As we traveled up to visit my parents for the Independence Day holiday,we cut through a small country town and had to stop at a red light. Looking up at the street sign, I laughed, “oh look, dear, it’s Cedar Street!” In Joy and her sequel, the main characters live on Cedar St. However, this particular street looked as if it had its height in 1961 and never regained it. It was also across from a penitentiary.
“Not exactly how I pictured it,” I mused.
There was a commercial building at the corner. “Is that Maloneys?” my husband teased. “It looks like a bail bond place.”
It was, in fact, a nondescript generic bar offering long necks for 1.99. “I think Dominic could do better than that,” I joked.
Still I wondered whether there was a Cedar Street like I’d imagined, and while out driving one day, I found it. It was in Indiana after all, in a historic district so all the commercial buildings were still preserved in 19th century glory (huzzah! I didn’t see anything that could be Maloneys, but plenty of buildings that could have been the microbrewery). Driving up Cedar, it was as if my imagination had come to life in front of me. All the houses were between the 1880s – 1920s and all well maintained. I could almost picture Peggy Maloney tending a flower garden in front of one house. Were I not leery of stopping to take pictures of homes, I might have done so, but I was also navigating a 12-passenger van in a narrow street with cars parked on either side. Of course, this town wasn’t exactly bordered by corn and soybean fields (perhaps 30 years ago) and it wasn’t at all what I had pictured when I thought of Tudor. But I still drove off with a smile on my face.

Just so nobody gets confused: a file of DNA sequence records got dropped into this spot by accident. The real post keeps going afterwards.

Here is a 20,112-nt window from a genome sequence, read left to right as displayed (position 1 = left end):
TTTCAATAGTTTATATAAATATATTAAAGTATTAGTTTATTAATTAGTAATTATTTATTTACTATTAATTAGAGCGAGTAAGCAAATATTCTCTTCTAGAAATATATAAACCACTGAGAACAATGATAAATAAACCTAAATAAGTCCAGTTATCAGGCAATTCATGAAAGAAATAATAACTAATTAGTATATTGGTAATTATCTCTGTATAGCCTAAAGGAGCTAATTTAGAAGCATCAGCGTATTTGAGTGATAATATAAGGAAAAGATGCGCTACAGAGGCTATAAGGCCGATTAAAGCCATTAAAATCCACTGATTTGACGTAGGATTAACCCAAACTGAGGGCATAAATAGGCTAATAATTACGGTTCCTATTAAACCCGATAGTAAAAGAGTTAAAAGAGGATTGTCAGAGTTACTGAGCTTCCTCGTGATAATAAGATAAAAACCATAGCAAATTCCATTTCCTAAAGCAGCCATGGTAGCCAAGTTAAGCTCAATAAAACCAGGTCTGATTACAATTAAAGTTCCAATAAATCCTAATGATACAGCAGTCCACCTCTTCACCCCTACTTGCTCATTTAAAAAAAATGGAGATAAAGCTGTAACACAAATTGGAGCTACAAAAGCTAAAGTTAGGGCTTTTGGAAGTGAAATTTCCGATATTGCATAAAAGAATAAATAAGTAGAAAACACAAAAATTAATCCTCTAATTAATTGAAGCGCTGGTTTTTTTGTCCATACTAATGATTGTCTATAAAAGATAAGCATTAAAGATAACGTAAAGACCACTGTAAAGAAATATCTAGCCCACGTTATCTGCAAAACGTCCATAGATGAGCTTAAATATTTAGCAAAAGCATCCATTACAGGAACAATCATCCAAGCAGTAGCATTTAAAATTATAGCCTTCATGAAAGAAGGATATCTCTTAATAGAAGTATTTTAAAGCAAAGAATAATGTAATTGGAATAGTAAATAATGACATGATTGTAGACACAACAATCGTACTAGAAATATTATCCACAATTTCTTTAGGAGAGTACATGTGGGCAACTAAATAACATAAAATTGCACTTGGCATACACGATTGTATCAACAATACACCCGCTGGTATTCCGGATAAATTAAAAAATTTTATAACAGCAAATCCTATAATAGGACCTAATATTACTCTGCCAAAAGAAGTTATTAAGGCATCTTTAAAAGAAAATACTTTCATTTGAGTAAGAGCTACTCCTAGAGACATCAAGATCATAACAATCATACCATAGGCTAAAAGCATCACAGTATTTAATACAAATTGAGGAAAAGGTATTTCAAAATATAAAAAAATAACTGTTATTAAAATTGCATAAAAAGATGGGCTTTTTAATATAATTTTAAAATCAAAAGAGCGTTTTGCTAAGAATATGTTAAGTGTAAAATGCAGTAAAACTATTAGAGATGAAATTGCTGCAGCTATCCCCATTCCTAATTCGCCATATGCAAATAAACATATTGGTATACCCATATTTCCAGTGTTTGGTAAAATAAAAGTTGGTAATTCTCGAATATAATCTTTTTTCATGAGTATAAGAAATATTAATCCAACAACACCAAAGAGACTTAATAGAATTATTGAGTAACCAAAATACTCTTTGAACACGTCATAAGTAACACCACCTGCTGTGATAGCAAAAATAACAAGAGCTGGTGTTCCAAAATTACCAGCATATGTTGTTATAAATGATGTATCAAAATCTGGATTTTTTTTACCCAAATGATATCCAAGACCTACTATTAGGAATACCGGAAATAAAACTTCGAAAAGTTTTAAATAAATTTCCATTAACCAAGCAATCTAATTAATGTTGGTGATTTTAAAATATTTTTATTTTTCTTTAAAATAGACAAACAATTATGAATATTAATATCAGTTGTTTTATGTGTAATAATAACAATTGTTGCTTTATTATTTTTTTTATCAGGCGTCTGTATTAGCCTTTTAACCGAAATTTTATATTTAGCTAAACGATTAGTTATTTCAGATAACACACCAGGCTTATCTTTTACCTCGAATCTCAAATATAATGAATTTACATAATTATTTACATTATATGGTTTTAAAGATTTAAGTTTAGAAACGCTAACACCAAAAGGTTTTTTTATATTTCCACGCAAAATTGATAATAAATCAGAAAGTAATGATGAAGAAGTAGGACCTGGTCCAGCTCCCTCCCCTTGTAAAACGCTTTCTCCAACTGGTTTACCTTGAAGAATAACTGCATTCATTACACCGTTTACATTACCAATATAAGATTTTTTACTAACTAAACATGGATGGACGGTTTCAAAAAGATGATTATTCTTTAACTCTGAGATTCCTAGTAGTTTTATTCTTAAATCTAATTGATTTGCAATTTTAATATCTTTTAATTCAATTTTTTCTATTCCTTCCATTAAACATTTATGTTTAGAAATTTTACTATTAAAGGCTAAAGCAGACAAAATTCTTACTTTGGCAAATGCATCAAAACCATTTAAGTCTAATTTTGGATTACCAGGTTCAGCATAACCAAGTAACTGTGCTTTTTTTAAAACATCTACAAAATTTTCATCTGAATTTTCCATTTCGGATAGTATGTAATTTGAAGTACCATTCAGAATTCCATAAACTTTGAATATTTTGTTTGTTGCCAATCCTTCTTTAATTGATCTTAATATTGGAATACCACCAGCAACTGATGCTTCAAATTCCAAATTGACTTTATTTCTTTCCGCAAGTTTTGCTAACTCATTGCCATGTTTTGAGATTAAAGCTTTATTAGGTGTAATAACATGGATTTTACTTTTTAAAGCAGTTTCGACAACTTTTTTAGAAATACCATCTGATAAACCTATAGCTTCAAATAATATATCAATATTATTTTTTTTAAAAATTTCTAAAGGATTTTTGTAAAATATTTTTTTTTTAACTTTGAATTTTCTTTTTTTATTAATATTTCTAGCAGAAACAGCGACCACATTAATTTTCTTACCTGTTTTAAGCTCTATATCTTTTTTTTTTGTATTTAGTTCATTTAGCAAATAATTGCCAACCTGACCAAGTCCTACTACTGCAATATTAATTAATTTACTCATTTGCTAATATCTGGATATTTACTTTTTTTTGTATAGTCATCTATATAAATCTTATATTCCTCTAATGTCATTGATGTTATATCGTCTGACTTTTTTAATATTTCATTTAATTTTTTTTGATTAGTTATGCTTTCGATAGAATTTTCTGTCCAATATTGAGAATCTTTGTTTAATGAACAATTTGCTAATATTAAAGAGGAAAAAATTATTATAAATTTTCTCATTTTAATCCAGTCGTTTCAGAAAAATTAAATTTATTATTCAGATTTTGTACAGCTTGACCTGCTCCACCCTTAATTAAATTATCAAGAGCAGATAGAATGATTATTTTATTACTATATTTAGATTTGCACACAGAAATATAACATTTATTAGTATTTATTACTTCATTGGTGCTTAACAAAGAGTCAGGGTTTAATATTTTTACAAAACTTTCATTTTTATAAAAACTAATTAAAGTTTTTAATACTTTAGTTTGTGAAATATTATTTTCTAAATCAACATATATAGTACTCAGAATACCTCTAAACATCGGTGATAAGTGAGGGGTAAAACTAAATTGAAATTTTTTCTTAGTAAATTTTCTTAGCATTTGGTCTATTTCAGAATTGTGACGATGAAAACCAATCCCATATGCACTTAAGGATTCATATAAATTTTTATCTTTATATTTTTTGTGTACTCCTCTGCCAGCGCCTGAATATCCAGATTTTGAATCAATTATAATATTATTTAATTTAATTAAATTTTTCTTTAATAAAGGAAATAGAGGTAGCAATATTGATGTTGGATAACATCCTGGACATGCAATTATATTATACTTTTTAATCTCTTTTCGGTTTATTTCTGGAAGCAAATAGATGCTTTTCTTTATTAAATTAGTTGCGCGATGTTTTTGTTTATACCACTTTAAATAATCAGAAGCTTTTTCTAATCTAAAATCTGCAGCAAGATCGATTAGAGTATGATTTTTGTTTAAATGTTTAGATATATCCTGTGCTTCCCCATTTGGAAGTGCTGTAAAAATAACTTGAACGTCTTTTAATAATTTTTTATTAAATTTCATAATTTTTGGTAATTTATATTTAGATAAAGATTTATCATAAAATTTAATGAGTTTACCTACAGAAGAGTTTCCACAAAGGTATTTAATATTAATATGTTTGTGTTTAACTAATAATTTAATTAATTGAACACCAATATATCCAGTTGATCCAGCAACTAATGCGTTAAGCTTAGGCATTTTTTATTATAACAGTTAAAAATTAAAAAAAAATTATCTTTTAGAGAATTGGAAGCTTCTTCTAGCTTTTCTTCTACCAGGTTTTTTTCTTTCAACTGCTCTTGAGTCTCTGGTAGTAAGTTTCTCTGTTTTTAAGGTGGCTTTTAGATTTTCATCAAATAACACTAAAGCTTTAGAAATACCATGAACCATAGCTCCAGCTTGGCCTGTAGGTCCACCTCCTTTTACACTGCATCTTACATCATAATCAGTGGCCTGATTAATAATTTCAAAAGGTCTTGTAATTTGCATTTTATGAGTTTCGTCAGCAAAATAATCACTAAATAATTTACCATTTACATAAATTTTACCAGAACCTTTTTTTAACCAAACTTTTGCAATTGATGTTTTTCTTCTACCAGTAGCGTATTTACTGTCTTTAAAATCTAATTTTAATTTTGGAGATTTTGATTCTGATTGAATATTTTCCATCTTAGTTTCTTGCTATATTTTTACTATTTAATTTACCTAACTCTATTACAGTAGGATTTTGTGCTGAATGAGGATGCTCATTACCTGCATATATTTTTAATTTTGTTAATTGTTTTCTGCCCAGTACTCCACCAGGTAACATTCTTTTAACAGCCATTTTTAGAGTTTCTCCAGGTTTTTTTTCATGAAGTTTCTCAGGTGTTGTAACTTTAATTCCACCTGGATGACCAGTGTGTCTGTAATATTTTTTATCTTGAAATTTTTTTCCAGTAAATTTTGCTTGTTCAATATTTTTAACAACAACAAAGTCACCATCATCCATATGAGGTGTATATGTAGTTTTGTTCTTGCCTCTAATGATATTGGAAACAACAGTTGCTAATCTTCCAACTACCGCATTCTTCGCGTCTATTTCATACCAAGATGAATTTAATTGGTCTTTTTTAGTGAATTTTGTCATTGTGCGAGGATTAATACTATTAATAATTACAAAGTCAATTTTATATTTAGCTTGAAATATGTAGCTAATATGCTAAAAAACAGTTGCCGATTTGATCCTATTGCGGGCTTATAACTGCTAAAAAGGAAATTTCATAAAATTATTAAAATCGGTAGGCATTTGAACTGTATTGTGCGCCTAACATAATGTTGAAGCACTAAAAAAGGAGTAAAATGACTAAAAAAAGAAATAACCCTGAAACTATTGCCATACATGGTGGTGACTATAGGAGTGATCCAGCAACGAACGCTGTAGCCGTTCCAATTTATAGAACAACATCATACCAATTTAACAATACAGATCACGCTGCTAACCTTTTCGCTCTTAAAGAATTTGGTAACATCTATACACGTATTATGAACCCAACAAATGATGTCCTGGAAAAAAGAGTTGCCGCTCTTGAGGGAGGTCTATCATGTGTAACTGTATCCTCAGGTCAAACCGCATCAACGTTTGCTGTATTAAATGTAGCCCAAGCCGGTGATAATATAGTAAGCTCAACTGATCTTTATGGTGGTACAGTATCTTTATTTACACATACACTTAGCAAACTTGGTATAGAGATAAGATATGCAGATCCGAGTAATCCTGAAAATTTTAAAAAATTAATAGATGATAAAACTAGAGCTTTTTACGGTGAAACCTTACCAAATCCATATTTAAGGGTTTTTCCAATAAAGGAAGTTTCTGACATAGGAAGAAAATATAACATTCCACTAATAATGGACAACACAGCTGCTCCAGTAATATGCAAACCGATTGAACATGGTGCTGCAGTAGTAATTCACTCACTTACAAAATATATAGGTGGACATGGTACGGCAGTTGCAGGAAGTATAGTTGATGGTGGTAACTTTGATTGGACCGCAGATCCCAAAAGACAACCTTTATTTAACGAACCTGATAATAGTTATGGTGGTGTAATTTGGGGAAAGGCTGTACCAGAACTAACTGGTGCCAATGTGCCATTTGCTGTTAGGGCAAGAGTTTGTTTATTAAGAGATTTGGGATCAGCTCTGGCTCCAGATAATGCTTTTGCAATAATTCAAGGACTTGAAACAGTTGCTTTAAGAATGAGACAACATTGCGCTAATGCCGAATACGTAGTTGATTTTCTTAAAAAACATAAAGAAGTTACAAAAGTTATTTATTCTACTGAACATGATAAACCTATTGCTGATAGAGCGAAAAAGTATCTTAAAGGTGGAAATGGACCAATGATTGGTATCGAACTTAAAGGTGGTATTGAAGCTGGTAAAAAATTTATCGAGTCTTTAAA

Why did this mean so much to me? I guess it was an affirmation that I kept the descriptions real. To an author, it’s immensely satisfying.